Max Verstappen has broken his Monaco podium hoodoo with a dominant victory on the streets of the principality to take the championship lead over a hapless Lewis Hamilton.
This article originally appeared in The Phuket News.
The Dutchman inherited pole position from Charles Leclerc, who failed to take the start of him home grand prix with a driveshaft problem likely caused by his crash at the end of qualifying.
Verstappen seized the opportunity to make his first podium appearance in Monte Carlo a victory. His launch was good enough to muscle Valtteri Bottas out of the way into the first corner and never looked back, leading every lap of the race to record an imperious victory.
“It’s of course so special around here to win and also for me the first time on the podium here,” he said. “It’s a lot of laps around here and you really have to keep your focus, but it’s really cool.
“Of course you always want to win this grand prix. When I’m standing here of course I’m very proud, but I’m mostly thinking ahead — it’s a very long season.”
The newest Monaco winner took a 14-point championship deficit to Monte Carlo but emerged with a four-point lead after title rival Lewis Hamilton struggled to a frustrated seventh.
The Briton started sixth after qualifying poorly and couldn’t make up ground early in the race, but it was a flawed strategy that proved most costly, losing him a place to Sergio Perez in the sister Red Bull Racing car and a resurgent Sebastian Vettel in his Aston Martin to trail home seventh.
A late stop for fresh tyres got him a consolation point for fastest lap, but it was cold comfort to the disappointed Briton, who admitted he and the team had underperformed all weekend.
But Hamilton’s difficulties didn’t compare to those of his teammate, Valtteri Bottas. The Finn was running second early in the race, but a problem at his first pit stop — the wheel gun at the front-right wheel cross-threaded the nut onto the axle — proved unrecoverable, forcing the car into retirement on the sport.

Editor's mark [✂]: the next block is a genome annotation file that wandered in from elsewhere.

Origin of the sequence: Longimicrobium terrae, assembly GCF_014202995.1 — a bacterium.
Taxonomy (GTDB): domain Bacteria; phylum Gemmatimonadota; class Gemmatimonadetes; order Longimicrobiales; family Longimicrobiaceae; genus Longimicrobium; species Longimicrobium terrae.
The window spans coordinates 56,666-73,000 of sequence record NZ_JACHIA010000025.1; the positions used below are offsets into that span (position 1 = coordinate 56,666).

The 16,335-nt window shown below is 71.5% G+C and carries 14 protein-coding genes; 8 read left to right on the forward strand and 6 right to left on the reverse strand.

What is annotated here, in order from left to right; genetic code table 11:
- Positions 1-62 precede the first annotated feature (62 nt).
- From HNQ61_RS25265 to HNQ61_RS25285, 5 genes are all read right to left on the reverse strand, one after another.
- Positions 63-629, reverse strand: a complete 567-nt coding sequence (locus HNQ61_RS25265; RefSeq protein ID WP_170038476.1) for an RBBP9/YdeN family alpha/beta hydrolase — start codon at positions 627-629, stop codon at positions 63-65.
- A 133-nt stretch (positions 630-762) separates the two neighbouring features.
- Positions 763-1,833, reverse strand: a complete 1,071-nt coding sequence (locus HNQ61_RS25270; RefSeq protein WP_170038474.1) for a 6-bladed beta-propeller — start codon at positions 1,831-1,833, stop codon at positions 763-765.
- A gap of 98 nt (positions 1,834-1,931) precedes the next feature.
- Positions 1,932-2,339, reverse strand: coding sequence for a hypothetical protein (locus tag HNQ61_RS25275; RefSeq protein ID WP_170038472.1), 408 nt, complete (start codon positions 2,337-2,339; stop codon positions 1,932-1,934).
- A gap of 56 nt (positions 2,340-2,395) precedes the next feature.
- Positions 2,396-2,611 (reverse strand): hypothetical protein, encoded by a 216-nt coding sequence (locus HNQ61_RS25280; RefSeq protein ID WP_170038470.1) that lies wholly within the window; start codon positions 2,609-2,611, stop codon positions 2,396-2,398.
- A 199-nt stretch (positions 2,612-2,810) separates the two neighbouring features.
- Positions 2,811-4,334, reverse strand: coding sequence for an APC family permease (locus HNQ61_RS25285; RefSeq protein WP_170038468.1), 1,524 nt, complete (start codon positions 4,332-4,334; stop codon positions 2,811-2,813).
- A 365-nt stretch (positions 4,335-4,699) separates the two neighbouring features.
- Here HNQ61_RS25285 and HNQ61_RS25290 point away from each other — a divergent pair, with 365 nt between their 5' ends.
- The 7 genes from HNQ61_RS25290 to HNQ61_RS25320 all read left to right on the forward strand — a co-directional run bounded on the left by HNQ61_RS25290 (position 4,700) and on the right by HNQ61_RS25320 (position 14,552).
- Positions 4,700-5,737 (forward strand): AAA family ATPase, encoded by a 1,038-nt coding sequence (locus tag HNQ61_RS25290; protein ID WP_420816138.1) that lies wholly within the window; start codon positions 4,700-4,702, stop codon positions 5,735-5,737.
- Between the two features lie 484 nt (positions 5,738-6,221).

With the Bottas out of the equation, Carlos Sainz found his way clear to secure second place for Ferrari, his best result since joining the storied Italian team this season and the teams’ highest finish since last year’s season-opening grand prix in Austria.
“If you had told me before coming to Monaco I’d finish second, I would have definitely taken it,” he said. “I feel really good with the car today, and the team deserved at least a podium
“I think Ferrari as a team need to be proud of the car and the step they’ve done this year.”
Lando Norris spent the final 20 laps defending against Perez, but the McLaren driver was centimetre perfect to rebuff the Mexican’s advances for his second podium of the season.
“I didn’t think I’d be here today,” he said. “It’s down to these guys [the team] … a bit of luck and I want to say some good driving — and a good car all weekend.”
Perez finished fourth ahead of Vettel, Pierre Gasly and Hamilton, with Lance Stroll finishing eighth to complete Aston Martin’s biggest points haul of the season.
Esteban Ocon finished ninth and less than half a second ahead of Antonio Giovinazzi in the Italian’s first points finish of the year.
Kimi Raikkonen followed ahead of an underwhelming Daniel Ricciardo n the second McLaren. The Australian lost two places off the line and made little impact on the race on his way to finish a lap down on the lead — and teammate Norris.
Fernando Alonso was 13th ahead of Williams duo George Russell and Nicholas Latifi. Yuki Tsunoda was next, with Haas teammates Nikita Mazepin and Mick Schumacher last in the order.